What Osvaldo had failed to take into account was that the Pasubio partisans had lost comrades who had been tortured and killed by the Banda Koch, and the duplicitous nature of their commander, Giuseppe Marozin, whose initial promise to them of protection from death proved valueless. Osvaldo and Louisa had been reported to the partisans as participating in the torture of prisoners on their visits to Villa Fossati. Faced with those accusations, their eventual fate as collaborators committing war crimes could be in no doubt. After a summary hearing, the couple were driven out on the evening of April 30th 1945 to Via Poliziano in the San Siro district of Milan. There they were executed by firing squad with their bodies left on public display until the Red Cross were permitted to transport their corpses to the mortuary. So ended the turbulent, troubled but loving relationship of these two former stars from the glamorous world of cinema with their personal dreams of family happiness descending into drug dependence, decadence and early death. Osvaldo’s association with the corrupt cocaine-fuelled society of the fascist leaders had led to his and Louisa’s downfall. Louisa was thirty one and Osvaldo thirty nine.
It is said that Osvaldo sought to comfort a totally distraught Louisa as they were led out to Via Poliziano by commenting on an irony in the face of their imminent execution. They had as a screen couple played out so many final scenes where they turn to camera pledging an everlasting love until death. And here they were actually loving until….. Louisa died clutching one of her lost son’s shoes.
Even seventy five years after the end of the war, many of the accounts of what happened in those immediate days following the armistice are obscure and clouded with controversy. Italy has never undertaken a comprehensive truth and reconciliation process in spite of perhaps needing it more than most other nations emerging from civil conflict. This is perhaps why Monica Bellucci could describe the film ‘Sangue Pazzo’ (Wild Blood), in which she played the part of Louisa, as controversial even though the film was not released until 2008. Actually most of Osvaldo and Louisa’s story is relatively free from controversy except concerning the responsibility for who issued their final death sentence. And even this would not be so controversial if it wasn’t for the dubious character of Giuseppe Marozin, the Pasubio partisan commander who conducted the judicial process. He later claimed that he only passed the death sentence on the direct orders of Sandro Pertini – a man with an honourable record as a committed partisan serving at the time as a leader on the CLN (Committee for National Liberation) and Secretary of the Socialist Party. He later served as President of the Republic from 1978 until 1985 and is widely considered to have been the most popular of Italy’s presidents in modern times. Marozin instead took advantage of the couple’s execution by following it up by robbing their Milan apartment.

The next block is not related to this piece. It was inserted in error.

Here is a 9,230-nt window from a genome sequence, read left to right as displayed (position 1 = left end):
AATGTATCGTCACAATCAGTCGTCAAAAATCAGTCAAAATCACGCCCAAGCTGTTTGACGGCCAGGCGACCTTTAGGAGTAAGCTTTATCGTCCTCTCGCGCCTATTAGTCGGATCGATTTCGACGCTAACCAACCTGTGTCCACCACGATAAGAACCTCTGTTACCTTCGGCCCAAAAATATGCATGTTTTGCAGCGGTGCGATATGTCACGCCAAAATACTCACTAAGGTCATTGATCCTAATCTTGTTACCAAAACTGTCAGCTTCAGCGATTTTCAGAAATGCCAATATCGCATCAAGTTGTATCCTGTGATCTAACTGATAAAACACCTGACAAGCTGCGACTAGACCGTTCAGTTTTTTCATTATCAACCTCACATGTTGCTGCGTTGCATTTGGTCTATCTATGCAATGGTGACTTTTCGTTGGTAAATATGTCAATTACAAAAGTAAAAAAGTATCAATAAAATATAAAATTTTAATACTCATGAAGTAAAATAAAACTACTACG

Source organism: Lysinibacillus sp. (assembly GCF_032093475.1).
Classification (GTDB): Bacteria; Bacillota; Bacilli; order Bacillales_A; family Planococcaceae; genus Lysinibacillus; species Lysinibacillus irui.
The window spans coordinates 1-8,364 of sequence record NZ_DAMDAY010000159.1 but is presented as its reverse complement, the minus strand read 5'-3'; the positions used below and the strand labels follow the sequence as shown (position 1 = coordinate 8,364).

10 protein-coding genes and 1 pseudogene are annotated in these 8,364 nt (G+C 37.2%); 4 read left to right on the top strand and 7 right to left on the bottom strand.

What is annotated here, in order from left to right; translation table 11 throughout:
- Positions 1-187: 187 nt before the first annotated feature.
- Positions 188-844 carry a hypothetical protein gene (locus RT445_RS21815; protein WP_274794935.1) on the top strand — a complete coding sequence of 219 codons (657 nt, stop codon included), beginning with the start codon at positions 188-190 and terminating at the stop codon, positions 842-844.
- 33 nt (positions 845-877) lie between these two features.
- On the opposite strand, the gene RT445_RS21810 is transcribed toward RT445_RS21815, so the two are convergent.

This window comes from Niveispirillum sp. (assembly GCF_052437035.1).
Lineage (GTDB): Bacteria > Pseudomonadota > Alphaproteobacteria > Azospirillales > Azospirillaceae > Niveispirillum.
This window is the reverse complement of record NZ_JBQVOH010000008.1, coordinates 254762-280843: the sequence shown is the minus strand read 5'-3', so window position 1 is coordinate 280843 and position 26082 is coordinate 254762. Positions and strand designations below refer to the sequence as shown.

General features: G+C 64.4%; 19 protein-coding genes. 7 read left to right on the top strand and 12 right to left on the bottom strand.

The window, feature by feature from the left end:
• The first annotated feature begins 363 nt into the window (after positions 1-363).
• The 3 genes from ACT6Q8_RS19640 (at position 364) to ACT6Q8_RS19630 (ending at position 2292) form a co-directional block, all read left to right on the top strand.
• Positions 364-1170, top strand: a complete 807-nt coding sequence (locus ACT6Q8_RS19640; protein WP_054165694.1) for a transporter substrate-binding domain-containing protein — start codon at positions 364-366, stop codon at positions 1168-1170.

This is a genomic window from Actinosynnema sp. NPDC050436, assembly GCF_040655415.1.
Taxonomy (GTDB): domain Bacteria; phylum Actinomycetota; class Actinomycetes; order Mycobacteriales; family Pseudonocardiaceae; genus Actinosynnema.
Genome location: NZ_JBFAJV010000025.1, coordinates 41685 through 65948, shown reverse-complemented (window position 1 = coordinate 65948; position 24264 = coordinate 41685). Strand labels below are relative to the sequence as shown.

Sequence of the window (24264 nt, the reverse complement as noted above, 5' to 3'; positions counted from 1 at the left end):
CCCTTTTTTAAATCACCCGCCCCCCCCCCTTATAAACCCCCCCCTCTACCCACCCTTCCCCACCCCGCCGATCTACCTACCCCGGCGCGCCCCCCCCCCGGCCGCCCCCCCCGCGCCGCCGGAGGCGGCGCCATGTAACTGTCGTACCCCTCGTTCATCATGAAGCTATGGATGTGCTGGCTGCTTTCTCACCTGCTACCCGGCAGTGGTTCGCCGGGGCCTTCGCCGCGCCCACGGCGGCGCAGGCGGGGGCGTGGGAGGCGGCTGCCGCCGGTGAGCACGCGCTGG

It is now generally accepted, at least regarding Louisa, that the couple played no part in the torture of prisoners held by Pietro Koch. In the 1950’s the Milan Carabinieri undertook a full inquiry and came to the conclusion that it was the secretary of the Banda Koch and Koch’s girlfriend who had impersonated Louisa while participating in the torture of prisoners. Both women had implicated Louisa at the time of the original judicial process while claiming their own innocence. Louisa’s exoneration was confirmed by the state granting her mother a small pension to compensate for her only bread winner falling ‘a victim of war’.
And Our Other Couple?
Lake Como was the setting of an even more poignant tragedy – the deaths of the two partisan lovers, Luigi Canali (nom de guerre ‘Neri’) and Giuseppina Tuissi (nom de guerre ‘Gianna’) – both communist idealists and committed anti-fascists who were executed on orders from their own party chiefs. They played central parts in the dramatic last days on Lake Como of Mussolini and the sequestration of the treasure he and his fascist leaders were smuggling out of the country. Maybe they died due to jealousies within the party, or because of what they knew about Mussolini’s end or due to them questioning what was to happen to the sequestered treasure? Responsibility for the deaths of Gianna and Neri is still, after all these years, clouded in mystery and controversy which no legal process has yet been able to resolve. The inability over the years to arrive at a sufficiently objective account of their end has hampered historical analysis and discouraged artistic representation in either book or film. Monica Bellucci considered the story of Osvaldo and Louisa controversial, but not to the extent that it prevented their representation on television or film. I know of no such representation of the final days of Gianna and Neri. Their tragedy instead reaches Shakespearian heights in their star crossed encounter with the forces shaping the post-war world in which, in spite of selfless dedication to their ideals, they came to be sacrificed on the altar of political expediency. I will try to tell their story in a separate article to be published shortly.